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Article
April 1951

CLEVELAND DERMATOLOGICAL SOCIETY

AMA Arch Derm Syphilol. 1951;63(4):532-538. doi:10.1001/archderm.1951.01570040126028

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Abstract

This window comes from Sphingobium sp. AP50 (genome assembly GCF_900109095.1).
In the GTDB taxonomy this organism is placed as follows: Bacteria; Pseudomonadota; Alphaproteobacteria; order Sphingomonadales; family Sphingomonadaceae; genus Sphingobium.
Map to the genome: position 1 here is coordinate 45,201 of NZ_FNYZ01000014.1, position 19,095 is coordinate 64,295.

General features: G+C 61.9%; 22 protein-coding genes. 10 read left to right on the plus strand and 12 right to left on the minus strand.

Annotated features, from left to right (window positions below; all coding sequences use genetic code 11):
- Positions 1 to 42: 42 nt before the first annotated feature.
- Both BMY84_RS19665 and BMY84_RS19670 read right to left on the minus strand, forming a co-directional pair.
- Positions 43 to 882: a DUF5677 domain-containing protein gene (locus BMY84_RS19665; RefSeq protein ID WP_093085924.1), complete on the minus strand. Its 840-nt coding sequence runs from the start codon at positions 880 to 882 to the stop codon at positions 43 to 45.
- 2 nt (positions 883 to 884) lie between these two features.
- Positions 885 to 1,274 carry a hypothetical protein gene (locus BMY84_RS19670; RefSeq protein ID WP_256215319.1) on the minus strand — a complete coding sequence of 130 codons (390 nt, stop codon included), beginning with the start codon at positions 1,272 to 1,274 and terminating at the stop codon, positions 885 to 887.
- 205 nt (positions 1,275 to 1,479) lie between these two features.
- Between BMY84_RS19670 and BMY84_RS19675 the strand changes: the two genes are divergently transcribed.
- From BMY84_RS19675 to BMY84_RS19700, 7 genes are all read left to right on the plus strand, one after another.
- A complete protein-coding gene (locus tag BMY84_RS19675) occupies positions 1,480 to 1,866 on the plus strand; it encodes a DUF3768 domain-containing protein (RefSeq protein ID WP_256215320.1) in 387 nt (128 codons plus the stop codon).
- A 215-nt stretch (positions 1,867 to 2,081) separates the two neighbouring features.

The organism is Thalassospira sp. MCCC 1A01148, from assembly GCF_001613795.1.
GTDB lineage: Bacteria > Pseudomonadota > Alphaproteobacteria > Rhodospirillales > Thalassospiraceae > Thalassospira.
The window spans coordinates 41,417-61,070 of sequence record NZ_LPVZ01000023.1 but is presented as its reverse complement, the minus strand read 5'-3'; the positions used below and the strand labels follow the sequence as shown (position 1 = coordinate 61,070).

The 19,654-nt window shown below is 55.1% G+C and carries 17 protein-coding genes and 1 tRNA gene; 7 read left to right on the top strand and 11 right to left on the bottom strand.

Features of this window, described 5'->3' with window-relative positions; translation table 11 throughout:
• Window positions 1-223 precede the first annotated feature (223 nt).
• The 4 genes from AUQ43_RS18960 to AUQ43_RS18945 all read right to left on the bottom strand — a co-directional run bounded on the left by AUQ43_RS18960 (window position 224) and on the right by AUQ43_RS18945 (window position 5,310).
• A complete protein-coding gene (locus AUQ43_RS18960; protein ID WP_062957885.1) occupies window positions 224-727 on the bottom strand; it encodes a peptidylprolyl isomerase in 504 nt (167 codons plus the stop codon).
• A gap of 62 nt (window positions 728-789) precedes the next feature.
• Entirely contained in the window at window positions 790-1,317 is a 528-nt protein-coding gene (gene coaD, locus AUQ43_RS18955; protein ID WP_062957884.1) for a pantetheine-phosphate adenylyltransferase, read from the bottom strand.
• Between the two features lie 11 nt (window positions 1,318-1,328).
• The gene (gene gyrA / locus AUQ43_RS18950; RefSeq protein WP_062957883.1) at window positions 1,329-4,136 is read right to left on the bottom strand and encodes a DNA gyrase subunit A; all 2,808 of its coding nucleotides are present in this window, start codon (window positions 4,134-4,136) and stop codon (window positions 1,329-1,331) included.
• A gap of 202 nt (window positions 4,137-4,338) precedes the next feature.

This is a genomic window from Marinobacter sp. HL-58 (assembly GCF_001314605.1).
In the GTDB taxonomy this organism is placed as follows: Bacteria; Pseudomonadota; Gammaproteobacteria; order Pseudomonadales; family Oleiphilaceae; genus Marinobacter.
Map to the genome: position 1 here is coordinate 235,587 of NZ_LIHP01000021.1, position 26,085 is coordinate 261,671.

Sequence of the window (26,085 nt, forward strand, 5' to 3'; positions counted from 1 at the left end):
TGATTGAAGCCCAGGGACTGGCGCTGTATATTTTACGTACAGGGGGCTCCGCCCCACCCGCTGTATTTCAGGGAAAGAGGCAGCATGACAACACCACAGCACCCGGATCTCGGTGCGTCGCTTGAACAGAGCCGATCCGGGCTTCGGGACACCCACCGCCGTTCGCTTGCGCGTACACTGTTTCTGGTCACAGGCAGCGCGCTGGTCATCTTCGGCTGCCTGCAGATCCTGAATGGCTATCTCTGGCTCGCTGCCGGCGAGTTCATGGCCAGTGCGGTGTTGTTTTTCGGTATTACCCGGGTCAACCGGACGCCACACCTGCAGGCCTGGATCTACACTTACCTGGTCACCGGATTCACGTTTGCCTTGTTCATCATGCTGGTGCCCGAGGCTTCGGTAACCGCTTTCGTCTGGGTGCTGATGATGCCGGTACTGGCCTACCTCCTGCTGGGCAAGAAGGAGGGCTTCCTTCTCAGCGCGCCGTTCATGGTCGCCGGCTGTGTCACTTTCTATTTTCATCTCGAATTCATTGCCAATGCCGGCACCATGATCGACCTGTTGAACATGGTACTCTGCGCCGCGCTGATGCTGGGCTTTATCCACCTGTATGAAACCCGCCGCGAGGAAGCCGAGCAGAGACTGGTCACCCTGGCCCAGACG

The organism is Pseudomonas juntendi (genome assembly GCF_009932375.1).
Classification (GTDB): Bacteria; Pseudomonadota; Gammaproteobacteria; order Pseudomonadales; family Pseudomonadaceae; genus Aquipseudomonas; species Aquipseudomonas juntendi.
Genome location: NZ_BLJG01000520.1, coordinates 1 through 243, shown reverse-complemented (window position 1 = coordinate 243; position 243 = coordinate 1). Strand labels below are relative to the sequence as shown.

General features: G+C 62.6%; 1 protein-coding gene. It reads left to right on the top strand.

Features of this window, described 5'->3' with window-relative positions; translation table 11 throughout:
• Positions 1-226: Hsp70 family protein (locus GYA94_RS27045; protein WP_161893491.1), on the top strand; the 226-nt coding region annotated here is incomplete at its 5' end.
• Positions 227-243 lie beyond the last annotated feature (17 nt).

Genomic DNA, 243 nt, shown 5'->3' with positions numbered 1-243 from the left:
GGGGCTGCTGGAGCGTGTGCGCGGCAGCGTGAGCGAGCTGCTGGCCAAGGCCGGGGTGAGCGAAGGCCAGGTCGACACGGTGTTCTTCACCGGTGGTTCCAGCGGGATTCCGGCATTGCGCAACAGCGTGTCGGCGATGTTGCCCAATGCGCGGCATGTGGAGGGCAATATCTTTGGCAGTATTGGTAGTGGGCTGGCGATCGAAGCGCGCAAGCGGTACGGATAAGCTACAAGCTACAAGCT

A Case for Diagnosis: Poikiloderma? Presented by Dr. E. W. Netherton.  F. B., an unmarried white woman aged 29, presents an eruption of six years' duration. She has had Raynaud's disease since 1945.The eruption, starting on the lower portion of the abdomen as erythematous pruritic papules and papulovesicles, spread slowly to involve the entire torso, neck, arms and legs. As new lesions developed at the periphery of the eruption, the older lesions disappeared, leaving small round, depressed, thin scars with telangiectasia, as well as larger scars with central depigmentation and peripheral hyperpigmentation. Pruritus has been a distressing symptom.The eruption is strikingly symmetrical and multiform, consisting of large areas of light erythema, depigmented scars with areolas of hyperpigmentation, telangiectasia, irregular, slightly scaly erythematous plaques and groups of acuminate follicular papules with hyperkeratotic spines. In depigmented areas there are small zones of hyperpigmentation about the pilosebaceous follicles. On the

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